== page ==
Immigrant Identity: Part II

Eric Mark Kramer


In this article first conventional definitions and the major traditional theories of self and identity are summarized. Because immigrant identity is central to other processes they too are summarized. They include the concepts of integration, assimilation, acculturation, adaptation, adjustment, and adoption. It is important and useful to review the distinctions made between integration and assimilation as well as the distinctions between self and identity that exist in the conventional sociology and psychology literature. Too often these concepts are confused or used as synonyms.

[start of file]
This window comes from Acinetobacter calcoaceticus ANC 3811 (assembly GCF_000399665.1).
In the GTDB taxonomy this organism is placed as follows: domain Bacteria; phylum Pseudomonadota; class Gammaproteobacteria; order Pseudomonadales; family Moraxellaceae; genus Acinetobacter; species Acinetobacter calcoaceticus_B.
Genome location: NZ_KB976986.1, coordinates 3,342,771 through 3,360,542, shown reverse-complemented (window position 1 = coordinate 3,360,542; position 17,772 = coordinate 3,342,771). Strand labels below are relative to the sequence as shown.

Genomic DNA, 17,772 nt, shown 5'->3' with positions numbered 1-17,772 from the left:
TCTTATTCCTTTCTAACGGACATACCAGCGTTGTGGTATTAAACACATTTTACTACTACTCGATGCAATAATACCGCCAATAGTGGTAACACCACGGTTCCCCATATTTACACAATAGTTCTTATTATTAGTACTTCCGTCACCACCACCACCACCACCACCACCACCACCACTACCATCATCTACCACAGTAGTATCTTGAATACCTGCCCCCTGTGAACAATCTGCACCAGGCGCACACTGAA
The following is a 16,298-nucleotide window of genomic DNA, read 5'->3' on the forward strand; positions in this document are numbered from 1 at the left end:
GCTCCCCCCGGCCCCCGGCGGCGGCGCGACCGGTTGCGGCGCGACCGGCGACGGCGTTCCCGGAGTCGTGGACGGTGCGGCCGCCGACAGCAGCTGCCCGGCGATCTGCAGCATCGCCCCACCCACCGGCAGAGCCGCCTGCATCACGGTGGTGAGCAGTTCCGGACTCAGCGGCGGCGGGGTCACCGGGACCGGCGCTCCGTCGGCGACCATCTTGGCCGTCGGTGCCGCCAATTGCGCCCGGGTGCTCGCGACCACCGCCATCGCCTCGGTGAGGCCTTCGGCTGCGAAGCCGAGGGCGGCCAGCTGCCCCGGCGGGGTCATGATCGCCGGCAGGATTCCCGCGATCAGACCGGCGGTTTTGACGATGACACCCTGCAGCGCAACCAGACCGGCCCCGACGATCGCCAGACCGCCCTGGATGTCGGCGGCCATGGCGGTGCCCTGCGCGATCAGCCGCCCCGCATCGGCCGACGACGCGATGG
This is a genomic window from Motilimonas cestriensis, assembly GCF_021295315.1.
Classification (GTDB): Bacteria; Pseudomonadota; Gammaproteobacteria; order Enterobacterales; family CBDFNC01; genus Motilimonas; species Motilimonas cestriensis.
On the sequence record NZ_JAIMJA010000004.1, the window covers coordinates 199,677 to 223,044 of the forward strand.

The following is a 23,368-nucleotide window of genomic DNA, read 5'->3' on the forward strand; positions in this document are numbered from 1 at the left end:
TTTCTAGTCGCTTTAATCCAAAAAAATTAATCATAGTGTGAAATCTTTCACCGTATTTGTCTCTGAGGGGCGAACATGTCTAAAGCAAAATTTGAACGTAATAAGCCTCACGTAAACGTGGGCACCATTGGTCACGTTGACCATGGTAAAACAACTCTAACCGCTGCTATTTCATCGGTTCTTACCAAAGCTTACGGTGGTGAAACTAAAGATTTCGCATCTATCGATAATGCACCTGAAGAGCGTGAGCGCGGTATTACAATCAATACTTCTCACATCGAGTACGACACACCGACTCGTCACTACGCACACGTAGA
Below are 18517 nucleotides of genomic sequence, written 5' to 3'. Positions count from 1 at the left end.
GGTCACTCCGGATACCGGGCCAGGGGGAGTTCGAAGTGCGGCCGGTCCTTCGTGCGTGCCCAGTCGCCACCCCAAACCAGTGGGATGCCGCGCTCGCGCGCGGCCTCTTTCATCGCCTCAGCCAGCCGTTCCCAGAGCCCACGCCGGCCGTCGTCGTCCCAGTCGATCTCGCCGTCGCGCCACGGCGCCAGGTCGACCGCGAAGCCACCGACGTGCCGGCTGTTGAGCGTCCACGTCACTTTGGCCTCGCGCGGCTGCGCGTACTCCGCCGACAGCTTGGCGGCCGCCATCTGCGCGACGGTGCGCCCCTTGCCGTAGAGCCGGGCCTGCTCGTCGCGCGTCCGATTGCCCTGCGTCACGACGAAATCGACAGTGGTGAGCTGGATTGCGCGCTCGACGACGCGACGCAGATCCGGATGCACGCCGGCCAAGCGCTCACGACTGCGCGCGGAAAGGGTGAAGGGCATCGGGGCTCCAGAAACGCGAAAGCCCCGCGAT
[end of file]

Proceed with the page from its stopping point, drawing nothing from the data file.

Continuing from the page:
Then a final section presents a discussion of contemporary theories of immigrant identity specifically and the widely observed process of enclaving, which manifests in-group and out-group identification. The theories of cultural fusion, semantic field theory, and dimensional accrual and dissociation are summarized and applied to the phenomenon of immigrant identity.

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